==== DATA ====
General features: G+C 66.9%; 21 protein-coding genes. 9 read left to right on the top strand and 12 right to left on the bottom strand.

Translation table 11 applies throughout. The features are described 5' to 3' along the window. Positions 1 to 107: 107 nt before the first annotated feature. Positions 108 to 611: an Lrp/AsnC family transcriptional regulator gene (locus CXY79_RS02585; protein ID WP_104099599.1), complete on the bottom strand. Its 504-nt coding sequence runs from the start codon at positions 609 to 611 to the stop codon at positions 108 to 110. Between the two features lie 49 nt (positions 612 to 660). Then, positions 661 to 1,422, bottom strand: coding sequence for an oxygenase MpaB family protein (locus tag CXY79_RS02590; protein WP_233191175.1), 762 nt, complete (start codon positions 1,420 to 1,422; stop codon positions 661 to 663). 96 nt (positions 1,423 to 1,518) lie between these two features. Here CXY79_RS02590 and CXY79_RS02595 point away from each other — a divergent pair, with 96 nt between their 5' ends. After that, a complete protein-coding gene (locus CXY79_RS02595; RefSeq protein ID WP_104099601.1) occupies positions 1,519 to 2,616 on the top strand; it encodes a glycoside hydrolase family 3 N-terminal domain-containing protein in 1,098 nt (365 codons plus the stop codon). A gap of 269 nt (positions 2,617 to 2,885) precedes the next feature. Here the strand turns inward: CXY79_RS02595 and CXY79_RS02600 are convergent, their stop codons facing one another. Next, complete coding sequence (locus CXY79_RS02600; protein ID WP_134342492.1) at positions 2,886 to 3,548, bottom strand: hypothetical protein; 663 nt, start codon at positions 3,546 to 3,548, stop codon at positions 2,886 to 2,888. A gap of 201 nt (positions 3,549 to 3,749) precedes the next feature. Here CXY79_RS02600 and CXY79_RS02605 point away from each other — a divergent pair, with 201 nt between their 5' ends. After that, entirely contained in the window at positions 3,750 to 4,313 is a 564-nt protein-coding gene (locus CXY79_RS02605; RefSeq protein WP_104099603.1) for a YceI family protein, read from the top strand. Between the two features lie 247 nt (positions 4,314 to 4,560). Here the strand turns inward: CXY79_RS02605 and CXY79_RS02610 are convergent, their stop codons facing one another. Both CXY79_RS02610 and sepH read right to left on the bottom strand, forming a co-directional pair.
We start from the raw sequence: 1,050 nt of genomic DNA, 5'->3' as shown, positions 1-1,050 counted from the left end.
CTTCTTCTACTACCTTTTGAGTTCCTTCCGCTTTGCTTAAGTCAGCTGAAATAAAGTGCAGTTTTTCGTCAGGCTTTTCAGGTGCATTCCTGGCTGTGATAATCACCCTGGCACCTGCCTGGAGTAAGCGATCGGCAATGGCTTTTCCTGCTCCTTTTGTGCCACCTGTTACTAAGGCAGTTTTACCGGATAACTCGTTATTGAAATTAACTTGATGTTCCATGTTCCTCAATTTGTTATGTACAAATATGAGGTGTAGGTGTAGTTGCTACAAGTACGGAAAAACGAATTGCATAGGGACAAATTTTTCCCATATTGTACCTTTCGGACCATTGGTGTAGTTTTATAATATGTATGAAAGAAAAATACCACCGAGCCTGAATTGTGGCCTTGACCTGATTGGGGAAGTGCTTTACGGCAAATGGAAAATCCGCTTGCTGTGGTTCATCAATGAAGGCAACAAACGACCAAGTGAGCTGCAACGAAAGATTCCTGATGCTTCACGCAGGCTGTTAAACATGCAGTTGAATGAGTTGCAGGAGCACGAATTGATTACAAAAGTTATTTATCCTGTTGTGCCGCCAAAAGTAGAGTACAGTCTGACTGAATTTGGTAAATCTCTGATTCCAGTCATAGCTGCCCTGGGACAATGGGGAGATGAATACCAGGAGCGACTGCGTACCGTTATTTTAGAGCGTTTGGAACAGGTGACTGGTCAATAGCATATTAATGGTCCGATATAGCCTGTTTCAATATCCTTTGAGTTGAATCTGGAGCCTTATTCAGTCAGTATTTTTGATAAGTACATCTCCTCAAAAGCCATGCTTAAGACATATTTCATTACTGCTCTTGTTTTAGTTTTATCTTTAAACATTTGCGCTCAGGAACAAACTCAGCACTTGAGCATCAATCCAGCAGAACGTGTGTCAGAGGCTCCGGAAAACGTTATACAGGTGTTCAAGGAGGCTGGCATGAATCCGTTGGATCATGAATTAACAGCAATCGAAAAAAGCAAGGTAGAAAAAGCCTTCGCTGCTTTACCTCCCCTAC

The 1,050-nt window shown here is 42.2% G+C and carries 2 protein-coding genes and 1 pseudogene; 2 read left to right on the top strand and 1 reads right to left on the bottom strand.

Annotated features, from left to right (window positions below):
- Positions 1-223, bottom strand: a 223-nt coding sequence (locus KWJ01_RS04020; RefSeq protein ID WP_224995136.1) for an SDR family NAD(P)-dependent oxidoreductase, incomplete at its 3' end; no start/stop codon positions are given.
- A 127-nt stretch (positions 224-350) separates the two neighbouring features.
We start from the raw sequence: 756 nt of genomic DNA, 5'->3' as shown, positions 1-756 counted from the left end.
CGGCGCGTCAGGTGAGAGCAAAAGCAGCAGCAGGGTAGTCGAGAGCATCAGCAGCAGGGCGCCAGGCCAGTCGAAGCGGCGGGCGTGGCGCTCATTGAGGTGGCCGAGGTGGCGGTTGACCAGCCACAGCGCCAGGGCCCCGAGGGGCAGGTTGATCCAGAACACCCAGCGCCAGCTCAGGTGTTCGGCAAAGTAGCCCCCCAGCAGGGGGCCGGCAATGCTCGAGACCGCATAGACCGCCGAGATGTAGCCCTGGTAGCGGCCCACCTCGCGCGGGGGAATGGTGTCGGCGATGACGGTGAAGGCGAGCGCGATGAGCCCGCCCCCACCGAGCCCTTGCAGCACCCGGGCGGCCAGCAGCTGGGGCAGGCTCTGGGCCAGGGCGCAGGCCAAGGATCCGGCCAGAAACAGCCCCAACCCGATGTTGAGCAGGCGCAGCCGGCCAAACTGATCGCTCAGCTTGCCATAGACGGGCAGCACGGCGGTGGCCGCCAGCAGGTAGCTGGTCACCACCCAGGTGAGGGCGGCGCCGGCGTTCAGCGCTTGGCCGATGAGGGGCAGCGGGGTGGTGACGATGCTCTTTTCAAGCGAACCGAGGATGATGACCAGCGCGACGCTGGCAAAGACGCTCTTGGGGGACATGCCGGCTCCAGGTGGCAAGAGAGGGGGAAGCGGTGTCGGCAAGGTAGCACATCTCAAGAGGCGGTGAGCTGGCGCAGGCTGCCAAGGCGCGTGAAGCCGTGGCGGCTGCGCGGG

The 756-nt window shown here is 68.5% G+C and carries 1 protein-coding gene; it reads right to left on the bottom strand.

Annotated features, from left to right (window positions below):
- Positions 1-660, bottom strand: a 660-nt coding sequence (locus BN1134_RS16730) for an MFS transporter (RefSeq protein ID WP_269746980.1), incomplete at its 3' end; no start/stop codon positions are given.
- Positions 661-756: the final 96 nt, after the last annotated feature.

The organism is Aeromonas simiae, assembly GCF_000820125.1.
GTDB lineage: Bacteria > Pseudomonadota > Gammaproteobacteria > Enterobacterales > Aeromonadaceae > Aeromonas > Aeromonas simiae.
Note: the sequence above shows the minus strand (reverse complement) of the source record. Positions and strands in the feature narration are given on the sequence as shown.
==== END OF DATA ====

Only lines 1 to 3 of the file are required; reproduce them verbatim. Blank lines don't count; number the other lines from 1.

General features: G+C 66.9%; 21 protein-coding genes. 9 read left to right on the top strand and 12 right to left on the bottom strand.

Translation table 11 applies throughout. The features are described 5' to 3' along the window. Positions 1 to 107: 107 nt before the first annotated feature. Positions 108 to 611: an Lrp/AsnC family transcriptional regulator gene (locus CXY79_RS02585; protein ID WP_104099599.1), complete on the bottom strand. Its 504-nt coding sequence runs from the start codon at positions 609 to 611 to the stop codon at positions 108 to 110. Between the two features lie 49 nt (positions 612 to 660). Then, positions 661 to 1,422, bottom strand: coding sequence for an oxygenase MpaB family protein (locus tag CXY79_RS02590; protein WP_233191175.1), 762 nt, complete (start codon positions 1,420 to 1,422; stop codon positions 661 to 663). 96 nt (positions 1,423 to 1,518) lie between these two features. Here CXY79_RS02590 and CXY79_RS02595 point away from each other — a divergent pair, with 96 nt between their 5' ends. After that, a complete protein-coding gene (locus CXY79_RS02595; RefSeq protein ID WP_104099601.1) occupies positions 1,519 to 2,616 on the top strand; it encodes a glycoside hydrolase family 3 N-terminal domain-containing protein in 1,098 nt (365 codons plus the stop codon). A gap of 269 nt (positions 2,617 to 2,885) precedes the next feature. Here the strand turns inward: CXY79_RS02595 and CXY79_RS02600 are convergent, their stop codons facing one another. Next, complete coding sequence (locus CXY79_RS02600; protein ID WP_134342492.1) at positions 2,886 to 3,548, bottom strand: hypothetical protein; 663 nt, start codon at positions 3,546 to 3,548, stop codon at positions 2,886 to 2,888. A gap of 201 nt (positions 3,549 to 3,749) precedes the next feature. Here CXY79_RS02600 and CXY79_RS02605 point away from each other — a divergent pair, with 201 nt between their 5' ends. After that, entirely contained in the window at positions 3,750 to 4,313 is a 564-nt protein-coding gene (locus CXY79_RS02605; RefSeq protein WP_104099603.1) for a YceI family protein, read from the top strand. Between the two features lie 247 nt (positions 4,314 to 4,560). Here the strand turns inward: CXY79_RS02605 and CXY79_RS02610 are convergent, their stop codons facing one another. Both CXY79_RS02610 and sepH read right to left on the bottom strand, forming a co-directional pair.
We start from the raw sequence: 1,050 nt of genomic DNA, 5'->3' as shown, positions 1-1,050 counted from the left end.